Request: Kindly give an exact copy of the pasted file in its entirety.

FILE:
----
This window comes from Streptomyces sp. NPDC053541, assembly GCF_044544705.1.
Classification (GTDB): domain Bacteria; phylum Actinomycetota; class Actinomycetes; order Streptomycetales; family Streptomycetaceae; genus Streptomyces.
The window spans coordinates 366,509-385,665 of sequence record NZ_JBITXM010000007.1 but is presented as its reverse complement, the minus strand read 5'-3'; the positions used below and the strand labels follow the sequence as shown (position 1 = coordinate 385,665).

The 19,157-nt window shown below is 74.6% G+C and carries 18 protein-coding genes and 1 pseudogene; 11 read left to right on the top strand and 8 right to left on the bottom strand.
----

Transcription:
This window comes from Streptomyces sp. NPDC053541, assembly GCF_044544705.1.
Classification (GTDB): domain Bacteria; phylum Actinomycetota; class Actinomycetes; order Streptomycetales; family Streptomycetaceae; genus Streptomyces.
The window spans coordinates 366,509-385,665 of sequence record NZ_JBITXM010000007.1 but is presented as its reverse complement, the minus strand read 5'-3'; the positions used below and the strand labels follow the sequence as shown (position 1 = coordinate 385,665).

The 19,157-nt window shown below is 74.6% G+C and carries 18 protein-coding genes and 1 pseudogene; 11 read left to right on the top strand and 8 right to left on the bottom strand.